February 1, 2018
If you’re like many self-employed business owners, you may be tempted to stick to the tried-and-true tax deductions (your home office, if you have one, office supplies, mileage, meals, etc.) when doing your taxes. However, one important money-saving advantage of working with a tax professional is they can identify lesser known deductions that you may be entitled to, but are unaware of. What are these often-overlooked deductions, you might ask? Here are some examples:
1. Office furniture and equipment offer tax savings. There are significant tax savings to be found in the purchase of new office furniture and equipment. If you invested in a new desk, scanner or filing cabinet last year, you have a couple of options on this year’s tax return:
Which option is best depends on whether you need to reduce your taxable income. If you’ve had a great year income-wise, you’ll likely want to go with option a. If you’re not anticipating paying that much tax this year, then you may want to use option b to depreciate your office furniture expenses instead.
2. Software purchases can soften your tax obligations, too. The potential tax benefits of Section 179, which was recently revamped, don’t stop at office furniture and equipment. If you use any sort of off-the-shelf or cloud-based software, then you may be eligible for another tax break. It used to be that software had to be depreciated over three years. With the new and improved Section 179, however, it can be fully expensed in the year it was purchased.
3. Improve your financial health by deducting your insurance premiums. A favorite topic of every self-employed business owner is, of course, health insurance. However, the conversation doesn’t often turn to how you can deduct these expenses. If you pay your own health insurance premiums, and you weren’t eligible for other healthcare coverage (such as that offered by a spouse) you can deduct 100 percent of the cost, if it doesn’t exceed more than your business’ net profit. In addition, if you have paid premiums for long-term care insurance for yourself, your spouse, or any dependents, you may also be able to write those off as well.
4. Save for the future and lower your tax bill now. As a self-employed individual, being able to retire comfortably is all on you… and it’s dependent on how much you save for your golden years. Contributing to a SEP (Simplified Employee Pension Plan) or an IRA (Individual Retirement Account) allows you to deduct your contribution on your personal income tax return—it’s a double bonus, of sorts. You save tax now and money for later!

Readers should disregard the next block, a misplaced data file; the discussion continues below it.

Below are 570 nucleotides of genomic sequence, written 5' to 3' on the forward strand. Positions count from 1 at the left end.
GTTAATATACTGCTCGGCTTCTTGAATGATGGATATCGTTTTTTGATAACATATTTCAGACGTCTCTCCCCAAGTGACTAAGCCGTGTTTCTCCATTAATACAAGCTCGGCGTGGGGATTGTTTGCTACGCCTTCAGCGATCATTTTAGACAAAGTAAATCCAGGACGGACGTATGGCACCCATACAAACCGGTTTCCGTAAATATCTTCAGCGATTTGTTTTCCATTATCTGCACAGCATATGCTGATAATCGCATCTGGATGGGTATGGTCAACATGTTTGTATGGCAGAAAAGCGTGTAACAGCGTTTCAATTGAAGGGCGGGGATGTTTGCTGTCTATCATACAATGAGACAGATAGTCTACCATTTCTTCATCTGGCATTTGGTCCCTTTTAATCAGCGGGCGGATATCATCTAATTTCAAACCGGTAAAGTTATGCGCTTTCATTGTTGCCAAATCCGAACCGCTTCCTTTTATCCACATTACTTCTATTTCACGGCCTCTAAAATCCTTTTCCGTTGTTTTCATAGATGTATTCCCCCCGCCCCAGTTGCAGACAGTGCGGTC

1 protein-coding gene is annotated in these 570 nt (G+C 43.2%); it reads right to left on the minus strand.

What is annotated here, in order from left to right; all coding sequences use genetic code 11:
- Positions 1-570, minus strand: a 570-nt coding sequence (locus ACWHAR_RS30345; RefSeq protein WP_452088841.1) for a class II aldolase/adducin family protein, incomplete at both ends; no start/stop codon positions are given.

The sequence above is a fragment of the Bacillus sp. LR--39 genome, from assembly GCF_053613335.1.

5. Self-employment taxes are tough, but at least Social Security contributions are tax deductible. This is important because when you’re self-employed you must pay twice as much in Social Security contributions as you would as an employee. This is not because you’ll get a bigger payout one day, but because you no longer have an employer to pay half. This puts you on the hook for paying self-employment taxes equivalent to 15.3 percent of your net profits. But wait—there is good news: You can deduct half of this amount on your 1040.
6. Cut your taxes with phone bill deductions. Here’s a tax deduction opportunity that many self-employed individuals overlook: the cost of business phone calls. While it may seem insignificant on a daily basis, over the course of a year, calls add up. The key is to track the calls you make for business purposes by going through each monthly bill and totaling them up on a regular basis. At tax time, simply tally your year worth of monthly call costs and deduct 100 percent. This applies to calls made on both a landline and a mobile phone. Be sure to keep a copy of the bills in case you are audited. To keep things even simpler, use separate lines for business calls, making the total expense deductible.
So, there you have it, from scanners to software and social security to savings…there are many ways to maximize your business tax deductions beyond basic ones. It’s not too late to take advantage of them for this tax season, so contact our firm for assistance in determining which ones are applicable to your business.
Source: CPAforFreelancers.com via Advantage Magazine Jan-Feb 2017 issue.
Photo by rawpixel.com on Unsplash
If you’re like many self-employed business owners, you may be tempted to stick to the tried-and-true tax deductions (your home office, if you have one, office supplies, mileage, meals, etc.) when doing your taxes. However, one important money-saving advantage of working with a tax professional is they can identify lesser known deductions that you may be entitled to, but are unaware of.
Now that President Trump has signed the new tax law, it’s time to look at how the new changes to the tax code, also known as the “Tax Cuts and Jobs Act,” may impact individuals and businesses. Below is a summary of the major changes that may impact you:
With the Tax Cuts and Jobs Act reportedly headed for the President's desk shortly, you may be asking what you can do before year-end to best position yourself for tax savings, and to avoid or soften the impact of disappearing deductions. The following offers year-end moves that can accomplish those goals.